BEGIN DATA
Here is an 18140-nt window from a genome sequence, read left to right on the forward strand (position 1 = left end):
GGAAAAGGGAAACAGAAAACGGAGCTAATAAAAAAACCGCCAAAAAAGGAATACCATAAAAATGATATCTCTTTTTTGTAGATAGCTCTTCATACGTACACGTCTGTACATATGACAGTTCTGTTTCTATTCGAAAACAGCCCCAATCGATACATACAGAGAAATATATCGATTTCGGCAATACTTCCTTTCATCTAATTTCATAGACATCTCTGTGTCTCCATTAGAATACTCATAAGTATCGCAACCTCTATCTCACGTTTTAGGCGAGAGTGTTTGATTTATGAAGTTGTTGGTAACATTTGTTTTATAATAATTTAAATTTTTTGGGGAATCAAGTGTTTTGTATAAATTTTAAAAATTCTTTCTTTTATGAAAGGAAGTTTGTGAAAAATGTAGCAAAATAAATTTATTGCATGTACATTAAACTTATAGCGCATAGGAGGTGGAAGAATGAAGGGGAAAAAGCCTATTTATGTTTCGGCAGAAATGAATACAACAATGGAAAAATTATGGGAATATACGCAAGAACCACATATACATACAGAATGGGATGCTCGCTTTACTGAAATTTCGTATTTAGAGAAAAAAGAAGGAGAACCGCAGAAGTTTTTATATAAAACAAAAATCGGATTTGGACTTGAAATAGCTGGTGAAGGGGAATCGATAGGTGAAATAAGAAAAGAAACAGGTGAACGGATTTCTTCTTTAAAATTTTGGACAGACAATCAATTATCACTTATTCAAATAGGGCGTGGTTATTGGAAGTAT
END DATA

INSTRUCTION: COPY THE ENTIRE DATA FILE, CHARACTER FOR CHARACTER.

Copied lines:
Here is an 18140-nt window from a genome sequence, read left to right on the forward strand (position 1 = left end):
GGAAAAGGGAAACAGAAAACGGAGCTAATAAAAAAACCGCCAAAAAAGGAATACCATAAAAATGATATCTCTTTTTTGTAGATAGCTCTTCATACGTACACGTCTGTACATATGACAGTTCTGTTTCTATTCGAAAACAGCCCCAATCGATACATACAGAGAAATATATCGATTTCGGCAATACTTCCTTTCATCTAATTTCATAGACATCTCTGTGTCTCCATTAGAATACTCATAAGTATCGCAACCTCTATCTCACGTTTTAGGCGAGAGTGTTTGATTTATGAAGTTGTTGGTAACATTTGTTTTATAATAATTTAAATTTTTTGGGGAATCAAGTGTTTTGTATAAATTTTAAAAATTCTTTCTTTTATGAAAGGAAGTTTGTGAAAAATGTAGCAAAATAAATTTATTGCATGTACATTAAACTTATAGCGCATAGGAGGTGGAAGAATGAAGGGGAAAAAGCCTATTTATGTTTCGGCAGAAATGAATACAACAATGGAAAAATTATGGGAATATACGCAAGAACCACATATACATACAGAATGGGATGCTCGCTTTACTGAAATTTCGTATTTAGAGAAAAAAGAAGGAGAACCGCAGAAGTTTTTATATAAAACAAAAATCGGATTTGGACTTGAAATAGCTGGTGAAGGGGAATCGATAGGTGAAATAAGAAAAGAAACAGGTGAACGGATTTCTTCTTTAAAATTTTGGACAGACAATCAATTATCACTTATTCAAATAGGGCGTGGTTATTGGAAGTAT